U.S. Supreme Court justices appeared divided on Wednesday over the legality of decades-old federal requirements that give preferences to Native Americans and tribal members in the adoption or foster care placements of Native American children.
The justices heard about three hours of arguments in a challenge to the law by a group of non-Native American adoptive families and the Republican-governed state of Texas after lower courts declared parts of it unconstitutional. Democratic President Joe Biden's administration and several Native American tribes are defending the law.
While the justices did not appear willing to entirely strike down the Indian Child Welfare Act of 1978, their questions revealed divisions over whether Congress overstepped its authority in passing it. They also appeared split over whether some of the preferences under the law racially discriminate against non-Native Americans, as the plaintiffs contend.
The law gives "preference" to members of a child's extended family, other tribe members or "other Indian families" in adoptions. Some of the conservative justices raised concerns about that third preference, which can include members of a different tribe.
Conservative Justice Brett Kavanaugh said it would not be permissible for "Congress to say that white parents should get preference for white children in adoption, or that Latino parents should get preference for Latino children."
Conservative Justice Amy Coney Barrett said, "This is just treating Indian tribes as fungible."
The court has a 6-3 conservative majority. The three liberal justices and conservative Justice Neil Gorsuch said Congress viewed the preferences as necessary to protect the sovereign tribes from extinction.
"How is this an insidious racial classification rather than a political classification?" Gorsuch, who in past cases has signaled sympathy toward Native American interests, asked a lawyer challenging the law.
"Congress is very clear in this statute that it thinks that this statute is critical to the continuing existence of the tribe as a political entity," liberal Justice Elena Kagan said.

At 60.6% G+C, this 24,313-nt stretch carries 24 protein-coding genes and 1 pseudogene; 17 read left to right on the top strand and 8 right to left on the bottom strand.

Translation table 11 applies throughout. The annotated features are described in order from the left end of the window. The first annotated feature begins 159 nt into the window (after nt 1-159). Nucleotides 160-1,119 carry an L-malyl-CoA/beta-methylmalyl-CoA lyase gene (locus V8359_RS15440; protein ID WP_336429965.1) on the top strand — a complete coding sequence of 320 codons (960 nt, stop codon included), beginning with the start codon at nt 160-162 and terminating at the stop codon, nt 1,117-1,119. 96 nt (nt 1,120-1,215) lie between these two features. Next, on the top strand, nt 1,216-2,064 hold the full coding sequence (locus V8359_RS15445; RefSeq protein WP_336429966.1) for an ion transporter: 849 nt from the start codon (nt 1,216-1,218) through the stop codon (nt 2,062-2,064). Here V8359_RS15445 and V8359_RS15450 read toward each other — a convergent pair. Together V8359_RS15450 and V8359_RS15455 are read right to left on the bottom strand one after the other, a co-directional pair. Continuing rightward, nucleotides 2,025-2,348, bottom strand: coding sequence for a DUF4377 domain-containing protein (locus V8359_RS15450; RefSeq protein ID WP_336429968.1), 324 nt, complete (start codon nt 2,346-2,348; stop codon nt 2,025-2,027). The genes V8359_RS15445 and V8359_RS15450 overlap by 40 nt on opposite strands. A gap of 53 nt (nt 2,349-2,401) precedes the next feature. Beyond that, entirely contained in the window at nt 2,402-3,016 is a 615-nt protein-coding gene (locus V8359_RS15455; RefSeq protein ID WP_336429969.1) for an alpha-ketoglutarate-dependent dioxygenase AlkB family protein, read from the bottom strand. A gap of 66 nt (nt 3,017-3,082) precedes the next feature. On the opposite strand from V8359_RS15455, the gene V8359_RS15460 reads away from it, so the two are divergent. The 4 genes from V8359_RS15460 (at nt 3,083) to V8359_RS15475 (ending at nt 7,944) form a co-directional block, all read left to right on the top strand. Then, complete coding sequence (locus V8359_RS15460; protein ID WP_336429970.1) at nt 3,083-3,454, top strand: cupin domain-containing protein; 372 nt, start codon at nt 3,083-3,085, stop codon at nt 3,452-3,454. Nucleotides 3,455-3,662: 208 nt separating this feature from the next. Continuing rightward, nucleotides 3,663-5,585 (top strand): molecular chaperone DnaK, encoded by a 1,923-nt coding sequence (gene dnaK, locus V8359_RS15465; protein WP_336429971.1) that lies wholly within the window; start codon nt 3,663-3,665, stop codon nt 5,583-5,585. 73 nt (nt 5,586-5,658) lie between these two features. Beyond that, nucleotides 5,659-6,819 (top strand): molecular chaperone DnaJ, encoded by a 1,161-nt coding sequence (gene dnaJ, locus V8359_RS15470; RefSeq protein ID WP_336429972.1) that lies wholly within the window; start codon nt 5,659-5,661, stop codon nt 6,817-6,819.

The Indian Child Welfare Act sought to reinforce tribal connections by setting federal standards for removal and placement in foster care or adoption.
Congress passed it to address a state-level crisis of unwarranted removals of Native American children from their families and placement with non-Native Americans. At the time, between 25% and 35% of all Native American children were removed in states with large Native American populations, according to court papers.
The lawsuit, first filed in 2017, was brought by Texas and three non-Native American families who sought to adopt or foster Native American children. They include Texas couple Jennifer and Chad Brackeen, who in 2018 adopted a child whose mother is a member of the Navajo Nation. The Brackeens are currently in a battle with the tribe as they seek to adopt the boy's half-sister.
The law's defenders have said that singling out "Indians" in legislation is proper under both the Constitution and Supreme Court precedents that consider the designation a political one.
Much of the argument revolved around defining the limits to the vast power of Congress over Native American affairs. Gorsuch wondered why adoptions should be excluded from that power.
"I'm struggling to understand why this falls on the other side of the line," Gorsuch said.
"This is treating children as property," Matthew McGill, the lawyer representing the Brackeens, told Gorsuch.
Conservative Justice Samuel Alito asked questions indicating skepticism about congressional authority. "Does it really have no limits?" Alito asked a Justice Department lawyer.
Tribal groups have called the challenge an attack on their sovereignty and have said a ruling that broadly undermines the Indian Child Welfare Act could affect issues beyond child welfare including land rights and economic development.
The Supreme Court is due to rule by the end of June.
The case is one of three major race-related disputes the court has confronted since the beginning of its current nine-month term last month. The others involve the rights of Black voters in Alabama and race-conscious student admissions policies at Harvard University and the University of North Carolina.
(c) 2022, Reuters